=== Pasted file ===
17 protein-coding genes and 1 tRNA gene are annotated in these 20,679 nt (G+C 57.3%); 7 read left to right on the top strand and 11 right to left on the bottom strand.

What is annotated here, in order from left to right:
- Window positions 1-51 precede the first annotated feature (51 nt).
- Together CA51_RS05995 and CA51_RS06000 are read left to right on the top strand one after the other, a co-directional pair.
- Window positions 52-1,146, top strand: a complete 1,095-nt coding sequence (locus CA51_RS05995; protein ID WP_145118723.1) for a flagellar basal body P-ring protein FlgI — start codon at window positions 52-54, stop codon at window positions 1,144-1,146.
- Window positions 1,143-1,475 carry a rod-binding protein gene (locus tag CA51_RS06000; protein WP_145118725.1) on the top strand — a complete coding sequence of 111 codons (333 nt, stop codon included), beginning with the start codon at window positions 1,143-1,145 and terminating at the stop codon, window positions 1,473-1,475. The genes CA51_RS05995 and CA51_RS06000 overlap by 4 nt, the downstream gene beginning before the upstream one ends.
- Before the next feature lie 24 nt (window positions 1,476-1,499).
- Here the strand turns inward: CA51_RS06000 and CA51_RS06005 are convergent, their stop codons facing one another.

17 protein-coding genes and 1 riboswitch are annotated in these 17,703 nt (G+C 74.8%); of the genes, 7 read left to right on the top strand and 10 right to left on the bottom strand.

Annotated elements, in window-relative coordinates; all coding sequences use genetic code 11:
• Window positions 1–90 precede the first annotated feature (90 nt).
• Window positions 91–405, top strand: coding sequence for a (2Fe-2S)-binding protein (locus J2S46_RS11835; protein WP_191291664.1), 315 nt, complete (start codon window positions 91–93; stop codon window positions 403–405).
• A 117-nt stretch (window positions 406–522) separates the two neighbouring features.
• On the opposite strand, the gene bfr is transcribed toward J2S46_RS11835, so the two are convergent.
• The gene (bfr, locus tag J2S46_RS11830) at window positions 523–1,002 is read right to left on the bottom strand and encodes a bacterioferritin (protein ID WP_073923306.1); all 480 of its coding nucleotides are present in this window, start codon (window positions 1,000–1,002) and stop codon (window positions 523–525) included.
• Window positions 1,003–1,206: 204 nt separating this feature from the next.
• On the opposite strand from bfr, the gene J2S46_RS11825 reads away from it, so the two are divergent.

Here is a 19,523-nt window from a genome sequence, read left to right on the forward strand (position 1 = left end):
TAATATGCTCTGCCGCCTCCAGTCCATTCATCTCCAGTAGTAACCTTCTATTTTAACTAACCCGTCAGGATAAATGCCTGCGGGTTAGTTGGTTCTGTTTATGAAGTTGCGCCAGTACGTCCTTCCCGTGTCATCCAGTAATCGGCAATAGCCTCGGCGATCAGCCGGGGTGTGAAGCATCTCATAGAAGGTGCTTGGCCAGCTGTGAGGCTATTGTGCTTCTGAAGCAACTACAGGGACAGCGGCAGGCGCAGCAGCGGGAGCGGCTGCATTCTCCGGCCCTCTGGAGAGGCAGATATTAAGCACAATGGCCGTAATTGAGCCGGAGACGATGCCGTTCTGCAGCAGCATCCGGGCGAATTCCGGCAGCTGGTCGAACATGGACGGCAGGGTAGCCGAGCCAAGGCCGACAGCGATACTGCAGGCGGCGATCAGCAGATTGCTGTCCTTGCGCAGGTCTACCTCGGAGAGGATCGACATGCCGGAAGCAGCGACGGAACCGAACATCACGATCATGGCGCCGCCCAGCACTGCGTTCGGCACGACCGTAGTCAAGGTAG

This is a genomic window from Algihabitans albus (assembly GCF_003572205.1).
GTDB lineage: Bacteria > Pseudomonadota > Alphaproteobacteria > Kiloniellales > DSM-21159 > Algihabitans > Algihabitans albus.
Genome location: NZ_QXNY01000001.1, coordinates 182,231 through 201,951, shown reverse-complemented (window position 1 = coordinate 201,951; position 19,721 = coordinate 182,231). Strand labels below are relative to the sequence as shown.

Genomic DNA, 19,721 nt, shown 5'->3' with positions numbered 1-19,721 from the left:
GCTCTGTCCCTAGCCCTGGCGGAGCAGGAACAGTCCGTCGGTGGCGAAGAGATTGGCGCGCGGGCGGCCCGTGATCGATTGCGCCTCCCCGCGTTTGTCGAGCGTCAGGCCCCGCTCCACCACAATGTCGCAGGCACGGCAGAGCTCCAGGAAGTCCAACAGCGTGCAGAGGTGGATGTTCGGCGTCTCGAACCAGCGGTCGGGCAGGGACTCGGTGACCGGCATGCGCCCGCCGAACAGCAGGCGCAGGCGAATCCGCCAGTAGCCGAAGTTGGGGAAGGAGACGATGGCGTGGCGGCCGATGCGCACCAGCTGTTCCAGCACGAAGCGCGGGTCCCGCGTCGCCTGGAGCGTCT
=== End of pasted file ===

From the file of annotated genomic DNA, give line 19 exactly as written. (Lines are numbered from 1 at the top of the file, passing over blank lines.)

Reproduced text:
TAATATGCTCTGCCGCCTCCAGTCCATTCATCTCCAGTAGTAACCTTCTATTTTAACTAACCCGTCAGGATAAATGCCTGCGGGTTAGTTGGTTCTGTTTATGAAGTTGCGCCAGTACGTCCTTCCCGTGTCATCCAGTAATCGGCAATAGCCTCGGCGATCAGCCGGGGTGTGAAGCATCTCATAGAAGGTGCTTGGCCAGCTGTGAGGCTATTGTGCTTCTGAAGCAACTACAGGGACAGCGGCAGGCGCAGCAGCGGGAGCGGCTGCATTCTCCGGCCCTCTGGAGAGGCAGATATTAAGCACAATGGCCGTAATTGAGCCGGAGACGATGCCGTTCTGCAGCAGCATCCGGGCGAATTCCGGCAGCTGGTCGAACATGGACGGCAGGGTAGCCGAGCCAAGGCCGACAGCGATACTGCAGGCGGCGATCAGCAGATTGCTGTCCTTGCGCAGGTCTACCTCGGAGAGGATCGACATGCCGGAAGCAGCGACGGAACCGAACATCACGATCATGGCGCCGCCCAGCACTGCGTTCGGCACGACCGTAGTCAAGGTAG